Back at Olivia's, we took a picture of our immediate family:

It's not perfect but we are ALL there.  That, ladies and gentleman, is an accomplishment.
Other things may change us, but we start and end with the family.  
Anthony Brandt

Tuesday, April 2, 2013

My grandma's funeral

I loved that by the guest book at my grandma's funeral, there was a picture of her--complete with her kind and beautiful smile--and her scriptures.

Inside the front cover, were verses written her in familiar handwriting, verses she wanted to remember.  Tucked inside were various pieces of paper and an envelope addressed to "Aunt Margaret" from some apparent niece that I don't know.

My grandma's scriptures mattered to her.  And that matters to me.

Her funeral was wonderful.  Can a funeral be wonderful?  It was.  I loved seeing all my aunts and uncles and so many of my cousins.  I loved hearing her eulogy (and wondering if I could ever be as good as Grandma Dahl).  I loved the talks given by my dad and my uncle Demar.  I loved the piano solo.  I loved being surrounded by sniffling cousins that perhaps all inherited that same crying gene.  Leslie told me that one cousin--I can't remember which-- said, "It must be hot in here because my eyes are sweating."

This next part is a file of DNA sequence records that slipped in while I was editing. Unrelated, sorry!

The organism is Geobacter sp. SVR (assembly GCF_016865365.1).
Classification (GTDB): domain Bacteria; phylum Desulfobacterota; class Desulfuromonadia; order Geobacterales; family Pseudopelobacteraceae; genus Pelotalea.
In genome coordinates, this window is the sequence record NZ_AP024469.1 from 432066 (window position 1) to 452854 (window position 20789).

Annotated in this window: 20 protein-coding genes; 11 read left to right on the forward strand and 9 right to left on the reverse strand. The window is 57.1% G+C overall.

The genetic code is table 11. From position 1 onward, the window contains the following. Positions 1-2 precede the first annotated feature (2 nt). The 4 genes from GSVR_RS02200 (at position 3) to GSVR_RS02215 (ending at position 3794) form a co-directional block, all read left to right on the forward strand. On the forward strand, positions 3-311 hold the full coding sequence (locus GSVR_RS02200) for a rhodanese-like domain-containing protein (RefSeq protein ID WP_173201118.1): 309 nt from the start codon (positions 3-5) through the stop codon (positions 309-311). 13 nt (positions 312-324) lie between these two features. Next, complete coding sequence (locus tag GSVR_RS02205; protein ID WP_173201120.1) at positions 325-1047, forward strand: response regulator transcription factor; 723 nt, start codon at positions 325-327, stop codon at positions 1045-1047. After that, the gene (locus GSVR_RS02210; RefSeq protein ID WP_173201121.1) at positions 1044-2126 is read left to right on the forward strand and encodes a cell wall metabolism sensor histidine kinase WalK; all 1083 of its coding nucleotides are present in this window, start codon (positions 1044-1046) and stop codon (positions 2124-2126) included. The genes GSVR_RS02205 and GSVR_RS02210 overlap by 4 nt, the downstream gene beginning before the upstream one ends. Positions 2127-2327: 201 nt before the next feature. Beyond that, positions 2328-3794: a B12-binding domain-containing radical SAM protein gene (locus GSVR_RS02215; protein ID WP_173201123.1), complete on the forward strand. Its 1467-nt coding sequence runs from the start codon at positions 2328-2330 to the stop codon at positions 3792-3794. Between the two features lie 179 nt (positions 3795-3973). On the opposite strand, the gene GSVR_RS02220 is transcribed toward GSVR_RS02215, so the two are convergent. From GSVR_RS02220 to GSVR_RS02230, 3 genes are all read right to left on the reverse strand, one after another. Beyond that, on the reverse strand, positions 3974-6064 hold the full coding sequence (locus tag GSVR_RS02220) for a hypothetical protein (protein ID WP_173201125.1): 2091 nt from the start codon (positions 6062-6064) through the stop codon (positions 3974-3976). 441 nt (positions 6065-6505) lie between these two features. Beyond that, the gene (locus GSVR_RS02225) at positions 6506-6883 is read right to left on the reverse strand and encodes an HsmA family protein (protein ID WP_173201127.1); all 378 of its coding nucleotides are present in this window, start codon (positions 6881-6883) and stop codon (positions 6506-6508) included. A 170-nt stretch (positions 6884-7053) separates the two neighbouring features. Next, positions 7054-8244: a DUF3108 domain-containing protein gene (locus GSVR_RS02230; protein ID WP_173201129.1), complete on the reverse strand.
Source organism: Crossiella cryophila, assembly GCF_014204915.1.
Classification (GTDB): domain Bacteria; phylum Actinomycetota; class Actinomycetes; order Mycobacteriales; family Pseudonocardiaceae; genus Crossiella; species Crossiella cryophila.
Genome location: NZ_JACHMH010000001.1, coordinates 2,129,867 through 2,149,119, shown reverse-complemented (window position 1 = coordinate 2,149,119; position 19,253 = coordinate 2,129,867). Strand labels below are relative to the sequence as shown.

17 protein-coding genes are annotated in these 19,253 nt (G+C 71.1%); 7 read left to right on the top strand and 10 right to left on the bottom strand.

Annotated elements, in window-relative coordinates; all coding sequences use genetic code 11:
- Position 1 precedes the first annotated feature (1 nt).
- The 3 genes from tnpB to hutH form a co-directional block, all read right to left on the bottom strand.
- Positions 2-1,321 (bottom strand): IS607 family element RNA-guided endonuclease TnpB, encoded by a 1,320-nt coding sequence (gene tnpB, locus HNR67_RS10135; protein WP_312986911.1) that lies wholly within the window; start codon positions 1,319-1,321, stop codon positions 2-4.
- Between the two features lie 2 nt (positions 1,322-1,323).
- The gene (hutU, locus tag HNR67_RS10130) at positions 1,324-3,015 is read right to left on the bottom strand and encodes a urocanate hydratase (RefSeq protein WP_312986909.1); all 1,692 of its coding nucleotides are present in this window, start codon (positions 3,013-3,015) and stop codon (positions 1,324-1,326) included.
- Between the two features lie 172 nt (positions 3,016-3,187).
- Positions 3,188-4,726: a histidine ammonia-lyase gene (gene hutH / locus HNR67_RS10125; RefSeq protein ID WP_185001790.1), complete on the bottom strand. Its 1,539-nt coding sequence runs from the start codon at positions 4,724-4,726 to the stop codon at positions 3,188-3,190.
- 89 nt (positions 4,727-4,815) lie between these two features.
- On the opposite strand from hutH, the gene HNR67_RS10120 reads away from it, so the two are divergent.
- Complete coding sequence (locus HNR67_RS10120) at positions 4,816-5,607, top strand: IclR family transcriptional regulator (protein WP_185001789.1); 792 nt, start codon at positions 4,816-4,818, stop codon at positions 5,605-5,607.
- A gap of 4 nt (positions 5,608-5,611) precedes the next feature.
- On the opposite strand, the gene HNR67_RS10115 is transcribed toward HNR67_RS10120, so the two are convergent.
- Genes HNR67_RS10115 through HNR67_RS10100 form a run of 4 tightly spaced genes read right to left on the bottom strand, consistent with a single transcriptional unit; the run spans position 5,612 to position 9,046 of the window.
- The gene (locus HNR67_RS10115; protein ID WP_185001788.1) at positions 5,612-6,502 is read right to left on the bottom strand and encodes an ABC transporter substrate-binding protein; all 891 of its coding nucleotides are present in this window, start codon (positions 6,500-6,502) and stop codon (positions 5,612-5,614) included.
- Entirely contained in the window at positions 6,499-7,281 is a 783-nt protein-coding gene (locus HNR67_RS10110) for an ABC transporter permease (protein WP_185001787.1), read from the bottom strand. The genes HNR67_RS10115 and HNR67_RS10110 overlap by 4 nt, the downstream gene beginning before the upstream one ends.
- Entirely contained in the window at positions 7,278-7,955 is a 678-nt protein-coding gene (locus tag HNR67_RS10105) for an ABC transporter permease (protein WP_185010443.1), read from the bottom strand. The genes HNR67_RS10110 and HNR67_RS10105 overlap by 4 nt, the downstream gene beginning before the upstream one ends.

Yes, that was what it was.

Cedric and Tavan.  I hadn't seen Tavan for years (and years) and he's always been one of my favorite cousins.  We used to catch crawdads together in Boulder Creek.  He made me laugh then.  He makes me laugh now.  I told him that if his band comes to Seattle, I will be very brave and go to another rock concert.  Although it may kill me.  Seriously.  I am too old for that kind of thing.

Gorgeous cousins (and sister).  Susan, Molly, Hannah, Micah and Olivia.  (And some of their children.)
There are 38 of us cousins, 37 living.  All but three of them were there.  I think I hugged nearly all of them.